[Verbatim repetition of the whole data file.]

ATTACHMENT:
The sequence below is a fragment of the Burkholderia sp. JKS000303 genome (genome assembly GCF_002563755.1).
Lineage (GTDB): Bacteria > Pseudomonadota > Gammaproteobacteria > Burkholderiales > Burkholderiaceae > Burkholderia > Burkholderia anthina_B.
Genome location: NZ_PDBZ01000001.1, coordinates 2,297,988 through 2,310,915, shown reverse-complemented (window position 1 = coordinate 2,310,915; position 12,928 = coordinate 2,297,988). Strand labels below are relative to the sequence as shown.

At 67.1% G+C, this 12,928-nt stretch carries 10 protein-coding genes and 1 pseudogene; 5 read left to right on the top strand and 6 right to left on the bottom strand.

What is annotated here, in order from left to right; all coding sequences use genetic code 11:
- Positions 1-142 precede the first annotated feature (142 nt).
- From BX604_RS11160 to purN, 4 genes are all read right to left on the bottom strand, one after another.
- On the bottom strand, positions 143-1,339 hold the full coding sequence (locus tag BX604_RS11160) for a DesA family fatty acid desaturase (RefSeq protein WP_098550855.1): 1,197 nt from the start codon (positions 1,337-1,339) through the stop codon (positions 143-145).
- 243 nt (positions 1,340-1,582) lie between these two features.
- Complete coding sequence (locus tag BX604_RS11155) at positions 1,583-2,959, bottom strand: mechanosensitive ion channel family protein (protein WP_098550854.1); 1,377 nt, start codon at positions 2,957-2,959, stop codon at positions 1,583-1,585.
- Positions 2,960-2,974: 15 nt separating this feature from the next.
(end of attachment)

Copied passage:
The sequence below is a fragment of the Burkholderia sp. JKS000303 genome (genome assembly GCF_002563755.1).
Lineage (GTDB): Bacteria > Pseudomonadota > Gammaproteobacteria > Burkholderiales > Burkholderiaceae > Burkholderia > Burkholderia anthina_B.
Genome location: NZ_PDBZ01000001.1, coordinates 2,297,988 through 2,310,915, shown reverse-complemented (window position 1 = coordinate 2,310,915; position 12,928 = coordinate 2,297,988). Strand labels below are relative to the sequence as shown.

At 67.1% G+C, this 12,928-nt stretch carries 10 protein-coding genes and 1 pseudogene; 5 read left to right on the top strand and 6 right to left on the bottom strand.

What is annotated here, in order from left to right; all coding sequences use genetic code 11:
- Positions 1-142 precede the first annotated feature (142 nt).
- From BX604_RS11160 to purN, 4 genes are all read right to left on the bottom strand, one after another.
- On the bottom strand, positions 143-1,339 hold the full coding sequence (locus tag BX604_RS11160) for a DesA family fatty acid desaturase (RefSeq protein WP_098550855.1): 1,197 nt from the start codon (positions 1,337-1,339) through the stop codon (positions 143-145).
- 243 nt (positions 1,340-1,582) lie between these two features.
- Complete coding sequence (locus tag BX604_RS11155) at positions 1,583-2,959, bottom strand: mechanosensitive ion channel family protein (protein WP_098550854.1); 1,377 nt, start codon at positions 2,957-2,959, stop codon at positions 1,583-1,585.
- Positions 2,960-2,974: 15 nt separating this feature from the next.